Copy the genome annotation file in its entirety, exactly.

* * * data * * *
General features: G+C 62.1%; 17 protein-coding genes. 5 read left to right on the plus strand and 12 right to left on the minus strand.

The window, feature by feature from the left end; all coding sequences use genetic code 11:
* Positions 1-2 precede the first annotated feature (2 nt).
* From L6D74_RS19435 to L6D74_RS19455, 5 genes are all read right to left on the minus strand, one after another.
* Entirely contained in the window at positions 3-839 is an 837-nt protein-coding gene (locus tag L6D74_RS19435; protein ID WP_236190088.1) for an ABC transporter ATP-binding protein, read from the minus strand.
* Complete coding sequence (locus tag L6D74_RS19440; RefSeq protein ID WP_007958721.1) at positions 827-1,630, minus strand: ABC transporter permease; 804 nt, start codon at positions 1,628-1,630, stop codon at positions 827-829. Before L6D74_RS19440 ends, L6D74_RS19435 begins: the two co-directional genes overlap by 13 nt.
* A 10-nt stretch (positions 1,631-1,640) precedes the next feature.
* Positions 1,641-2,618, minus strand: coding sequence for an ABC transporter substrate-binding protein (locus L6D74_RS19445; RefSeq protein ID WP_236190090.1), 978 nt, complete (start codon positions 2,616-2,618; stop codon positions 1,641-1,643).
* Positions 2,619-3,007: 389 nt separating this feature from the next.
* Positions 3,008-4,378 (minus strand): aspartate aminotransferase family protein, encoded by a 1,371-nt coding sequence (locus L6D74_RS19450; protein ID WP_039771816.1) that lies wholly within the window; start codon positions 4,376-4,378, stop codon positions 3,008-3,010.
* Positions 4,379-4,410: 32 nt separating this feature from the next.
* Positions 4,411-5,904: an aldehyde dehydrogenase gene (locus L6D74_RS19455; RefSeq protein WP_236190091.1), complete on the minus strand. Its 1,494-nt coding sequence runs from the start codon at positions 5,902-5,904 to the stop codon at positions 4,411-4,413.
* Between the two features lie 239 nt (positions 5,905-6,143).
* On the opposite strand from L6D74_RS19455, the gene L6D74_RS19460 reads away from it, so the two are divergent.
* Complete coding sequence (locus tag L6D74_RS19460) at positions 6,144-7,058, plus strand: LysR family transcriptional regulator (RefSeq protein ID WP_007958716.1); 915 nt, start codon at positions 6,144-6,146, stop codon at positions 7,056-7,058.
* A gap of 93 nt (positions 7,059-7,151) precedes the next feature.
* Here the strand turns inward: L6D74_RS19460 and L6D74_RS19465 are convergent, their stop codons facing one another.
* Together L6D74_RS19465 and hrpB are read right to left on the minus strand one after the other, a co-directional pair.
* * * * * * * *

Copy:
General features: G+C 62.1%; 17 protein-coding genes. 5 read left to right on the plus strand and 12 right to left on the minus strand.

The window, feature by feature from the left end; all coding sequences use genetic code 11:
* Positions 1-2 precede the first annotated feature (2 nt).
* From L6D74_RS19435 to L6D74_RS19455, 5 genes are all read right to left on the minus strand, one after another.
* Entirely contained in the window at positions 3-839 is an 837-nt protein-coding gene (locus tag L6D74_RS19435; protein ID WP_236190088.1) for an ABC transporter ATP-binding protein, read from the minus strand.
* Complete coding sequence (locus tag L6D74_RS19440; RefSeq protein ID WP_007958721.1) at positions 827-1,630, minus strand: ABC transporter permease; 804 nt, start codon at positions 1,628-1,630, stop codon at positions 827-829. Before L6D74_RS19440 ends, L6D74_RS19435 begins: the two co-directional genes overlap by 13 nt.
* A 10-nt stretch (positions 1,631-1,640) precedes the next feature.
* Positions 1,641-2,618, minus strand: coding sequence for an ABC transporter substrate-binding protein (locus L6D74_RS19445; RefSeq protein ID WP_236190090.1), 978 nt, complete (start codon positions 2,616-2,618; stop codon positions 1,641-1,643).
* Positions 2,619-3,007: 389 nt separating this feature from the next.
* Positions 3,008-4,378 (minus strand): aspartate aminotransferase family protein, encoded by a 1,371-nt coding sequence (locus L6D74_RS19450; protein ID WP_039771816.1) that lies wholly within the window; start codon positions 4,376-4,378, stop codon positions 3,008-3,010.
* Positions 4,379-4,410: 32 nt separating this feature from the next.
* Positions 4,411-5,904: an aldehyde dehydrogenase gene (locus L6D74_RS19455; RefSeq protein WP_236190091.1), complete on the minus strand. Its 1,494-nt coding sequence runs from the start codon at positions 5,902-5,904 to the stop codon at positions 4,411-4,413.
* Between the two features lie 239 nt (positions 5,905-6,143).
* On the opposite strand from L6D74_RS19455, the gene L6D74_RS19460 reads away from it, so the two are divergent.
* Complete coding sequence (locus tag L6D74_RS19460) at positions 6,144-7,058, plus strand: LysR family transcriptional regulator (RefSeq protein ID WP_007958716.1); 915 nt, start codon at positions 6,144-6,146, stop codon at positions 7,056-7,058.
* A gap of 93 nt (positions 7,059-7,151) precedes the next feature.
* Here the strand turns inward: L6D74_RS19460 and L6D74_RS19465 are convergent, their stop codons facing one another.
* Together L6D74_RS19465 and hrpB are read right to left on the minus strand one after the other, a co-directional pair.